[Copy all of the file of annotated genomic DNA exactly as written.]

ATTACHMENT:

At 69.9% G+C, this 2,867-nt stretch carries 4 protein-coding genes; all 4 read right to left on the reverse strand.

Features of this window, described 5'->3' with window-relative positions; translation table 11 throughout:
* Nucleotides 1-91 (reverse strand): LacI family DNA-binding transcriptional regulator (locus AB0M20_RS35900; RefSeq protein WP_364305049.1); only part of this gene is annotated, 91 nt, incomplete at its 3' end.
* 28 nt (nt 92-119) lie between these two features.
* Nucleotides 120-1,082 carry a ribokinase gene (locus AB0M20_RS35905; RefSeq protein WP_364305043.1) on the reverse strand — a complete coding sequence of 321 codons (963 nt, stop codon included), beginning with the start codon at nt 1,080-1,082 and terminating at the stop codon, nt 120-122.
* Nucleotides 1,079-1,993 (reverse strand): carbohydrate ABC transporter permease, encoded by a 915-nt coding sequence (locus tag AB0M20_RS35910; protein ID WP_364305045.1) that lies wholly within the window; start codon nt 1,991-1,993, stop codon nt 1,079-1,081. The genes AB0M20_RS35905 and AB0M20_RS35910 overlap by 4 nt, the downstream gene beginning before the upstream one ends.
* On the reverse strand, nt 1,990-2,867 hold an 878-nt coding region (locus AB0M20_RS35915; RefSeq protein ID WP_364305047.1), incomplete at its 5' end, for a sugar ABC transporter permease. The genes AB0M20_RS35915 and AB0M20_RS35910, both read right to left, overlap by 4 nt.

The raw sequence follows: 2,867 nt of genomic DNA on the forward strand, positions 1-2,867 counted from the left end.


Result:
At 69.9% G+C, this 2,867-nt stretch carries 4 protein-coding genes; all 4 read right to left on the reverse strand.

Features of this window, described 5'->3' with window-relative positions; translation table 11 throughout:
* Nucleotides 1-91 (reverse strand): LacI family DNA-binding transcriptional regulator (locus AB0M20_RS35900; RefSeq protein WP_364305049.1); only part of this gene is annotated, 91 nt, incomplete at its 3' end.
* 28 nt (nt 92-119) lie between these two features.
* Nucleotides 120-1,082 carry a ribokinase gene (locus AB0M20_RS35905; RefSeq protein WP_364305043.1) on the reverse strand — a complete coding sequence of 321 codons (963 nt, stop codon included), beginning with the start codon at nt 1,080-1,082 and terminating at the stop codon, nt 120-122.
* Nucleotides 1,079-1,993 (reverse strand): carbohydrate ABC transporter permease, encoded by a 915-nt coding sequence (locus tag AB0M20_RS35910; protein ID WP_364305045.1) that lies wholly within the window; start codon nt 1,991-1,993, stop codon nt 1,079-1,081. The genes AB0M20_RS35905 and AB0M20_RS35910 overlap by 4 nt, the downstream gene beginning before the upstream one ends.
* On the reverse strand, nt 1,990-2,867 hold an 878-nt coding region (locus AB0M20_RS35915; RefSeq protein ID WP_364305047.1), incomplete at its 5' end, for a sugar ABC transporter permease. The genes AB0M20_RS35915 and AB0M20_RS35910, both read right to left, overlap by 4 nt.

The raw sequence follows: 2,867 nt of genomic DNA on the forward strand, positions 1-2,867 counted from the left end.